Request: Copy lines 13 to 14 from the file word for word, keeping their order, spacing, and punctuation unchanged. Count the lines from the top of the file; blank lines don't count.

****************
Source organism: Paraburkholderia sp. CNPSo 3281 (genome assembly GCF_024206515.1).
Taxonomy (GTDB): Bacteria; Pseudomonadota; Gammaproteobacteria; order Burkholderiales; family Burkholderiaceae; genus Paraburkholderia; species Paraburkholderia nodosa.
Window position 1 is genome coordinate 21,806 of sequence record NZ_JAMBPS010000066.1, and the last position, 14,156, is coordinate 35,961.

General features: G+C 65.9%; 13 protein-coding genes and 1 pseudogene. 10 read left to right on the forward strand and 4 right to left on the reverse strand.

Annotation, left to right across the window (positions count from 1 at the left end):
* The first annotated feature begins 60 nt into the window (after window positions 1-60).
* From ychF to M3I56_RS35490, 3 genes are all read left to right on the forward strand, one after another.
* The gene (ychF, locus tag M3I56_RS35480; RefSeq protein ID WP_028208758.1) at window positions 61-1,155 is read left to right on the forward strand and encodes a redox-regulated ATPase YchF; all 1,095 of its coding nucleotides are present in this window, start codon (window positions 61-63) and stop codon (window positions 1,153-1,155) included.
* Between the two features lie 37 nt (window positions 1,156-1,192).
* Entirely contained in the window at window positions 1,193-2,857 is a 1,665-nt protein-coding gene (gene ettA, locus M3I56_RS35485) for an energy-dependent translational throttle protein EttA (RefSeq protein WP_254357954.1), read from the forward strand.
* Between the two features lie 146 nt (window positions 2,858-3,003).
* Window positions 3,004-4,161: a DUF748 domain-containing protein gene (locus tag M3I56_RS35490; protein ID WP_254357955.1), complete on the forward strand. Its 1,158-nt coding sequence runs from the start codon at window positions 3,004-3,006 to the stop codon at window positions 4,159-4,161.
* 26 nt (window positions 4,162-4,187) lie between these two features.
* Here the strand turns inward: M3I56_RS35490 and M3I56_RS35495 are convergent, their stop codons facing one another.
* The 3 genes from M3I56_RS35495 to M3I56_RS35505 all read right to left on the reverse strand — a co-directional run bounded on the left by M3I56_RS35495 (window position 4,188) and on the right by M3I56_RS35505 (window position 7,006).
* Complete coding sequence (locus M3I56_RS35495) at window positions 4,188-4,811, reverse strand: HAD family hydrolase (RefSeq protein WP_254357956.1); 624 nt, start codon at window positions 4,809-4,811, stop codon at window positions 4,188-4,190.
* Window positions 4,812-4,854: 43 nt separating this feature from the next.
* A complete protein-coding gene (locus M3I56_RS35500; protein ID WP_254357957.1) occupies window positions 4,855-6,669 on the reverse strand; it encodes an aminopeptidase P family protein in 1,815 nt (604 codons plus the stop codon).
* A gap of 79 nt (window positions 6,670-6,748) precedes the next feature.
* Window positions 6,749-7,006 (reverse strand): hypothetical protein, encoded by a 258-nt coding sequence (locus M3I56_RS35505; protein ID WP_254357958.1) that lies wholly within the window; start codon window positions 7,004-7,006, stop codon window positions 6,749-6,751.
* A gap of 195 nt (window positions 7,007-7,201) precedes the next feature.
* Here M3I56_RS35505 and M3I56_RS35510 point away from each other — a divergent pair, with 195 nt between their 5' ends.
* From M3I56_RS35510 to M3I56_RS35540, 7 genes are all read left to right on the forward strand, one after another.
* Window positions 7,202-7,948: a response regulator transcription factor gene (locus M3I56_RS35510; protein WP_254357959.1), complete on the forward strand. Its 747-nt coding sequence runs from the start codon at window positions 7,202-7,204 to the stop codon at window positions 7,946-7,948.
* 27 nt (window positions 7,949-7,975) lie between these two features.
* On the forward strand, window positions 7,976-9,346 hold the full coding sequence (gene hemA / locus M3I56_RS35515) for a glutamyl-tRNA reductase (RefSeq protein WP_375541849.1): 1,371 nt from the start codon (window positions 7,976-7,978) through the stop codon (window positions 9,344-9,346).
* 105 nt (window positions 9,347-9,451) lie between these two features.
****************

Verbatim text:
* 26 nt (window positions 4,162-4,187) lie between these two features.
* Here the strand turns inward: M3I56_RS35490 and M3I56_RS35495 are convergent, their stop codons facing one another.